Usually, when you read about the people most vulnerable to financial scams, you hear about a little old lady who was willing to sign her Social Security checks away. And yet, according to a new study, the real suckers look a lot more like cocky crypto dudes and arrogant finance bros.
Researchers looked at susceptibility to “financial pseudo-profound bullshit” and concluded that the most gullible people are “more likely to be young, male, have a higher income and be overconfident with regards to their own financial knowledge.”
The concept of bullshit might seem a bit messy and abstract, but it was theoretically defined by philosopher Harry Frankfurt in 2005 as something that isn’t necessarily incorrect, but just phony. “This points to a similar and fundamental aspect of the essential nature of bullshit: Although it is produced without concern with the truth, it need not be false,” Frankfurt wrote. “The bullshitter is faking things. But this does not mean that he necessarily gets them wrong.”
Several past studies have used Frankfurt’s framework to study bullshit and misinformation — particularly the use of seemingly impressive words and profound statements that mean absolutely nothing, otherwise known as “pseudo-profound bullshit.” And more recently, economists have become curious about who is the most receptive to bullshit when it comes to money. “Financial markets and economics are two things that many people think are hard to understand,” study co-author Gustav Tinghög, an associate professor in economics at Linköping University, explained in a press release. “There are lots of seemingly impressive terms, jargon and slogans that we don’t always fully understand.”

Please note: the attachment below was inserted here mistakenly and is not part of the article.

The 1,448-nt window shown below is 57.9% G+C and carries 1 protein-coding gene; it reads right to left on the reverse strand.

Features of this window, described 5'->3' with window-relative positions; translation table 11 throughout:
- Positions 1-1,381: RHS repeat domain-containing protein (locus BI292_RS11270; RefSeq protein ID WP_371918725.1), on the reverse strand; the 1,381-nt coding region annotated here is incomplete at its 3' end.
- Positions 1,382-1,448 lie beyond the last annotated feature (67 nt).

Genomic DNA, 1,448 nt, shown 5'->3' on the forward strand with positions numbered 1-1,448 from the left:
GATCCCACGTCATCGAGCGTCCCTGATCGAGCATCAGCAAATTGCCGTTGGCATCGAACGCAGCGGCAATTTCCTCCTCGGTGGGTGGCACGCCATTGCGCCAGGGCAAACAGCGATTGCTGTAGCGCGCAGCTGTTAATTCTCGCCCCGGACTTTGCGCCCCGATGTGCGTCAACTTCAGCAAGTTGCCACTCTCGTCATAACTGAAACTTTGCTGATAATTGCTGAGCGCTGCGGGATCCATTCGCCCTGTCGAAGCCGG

To get more information about the bullshitters and the bullshitted, researchers surveyed 1,058 adults — 47 percent of whom were women and 53 percent of whom were men — about their overall financial management habits, like if they paid their bills on time. Participants were also asked to rate a series of quotes from the winners of the Nobel Prize in Economics — a la “Finance is not merely about making money. It’s about achieving our deep goals and protecting the fruits of our labor,” by Robert Shiller — mixed in with nonsense statements like, “A cheap loan is beyond all new destiny.”
Finally, study subjects were given a series of 16 true-or-false questions with impressive financial jargon about things like investments, loans and money management — e.g., “The current price of an asset should reflect its future discounted cash flow.”
Again, the results suggest that young, overconfident men with higher paying salaries are more likely to be tricked by such incomprehensible babble. Moreover, older women with lower incomes were less likely to fall prey to it, which researchers believe is because they didn’t overestimate their financial expertise in the same ways. “Of course, this is a general result — we can’t say that all young men fall for bullshit. But a reasonable interpretation of the results is that men are more easily impressed by financial statements,” Tinghög concluded, noting that the world of finance is a traditionally male-dominated one, perhaps not because men make better decisions but because they’re more willing to take risks.
Yet when it comes to sniffing out financial bullshit, a little trepidation may go a long way. “We know from previous studies that women, generally speaking, worry more about finance,” Tinghög added. “This makes it more likely that they pay attention to and are critical of financial information.”
The funny thing is, when Tinghög and his team looked at participants’ overall feelings about money, young men who were bad at sniffing out bullshit were the happiest about their finances.
It would seem as though “ignorance is bliss” is another piece of empty jargon they wholeheartedly embrace.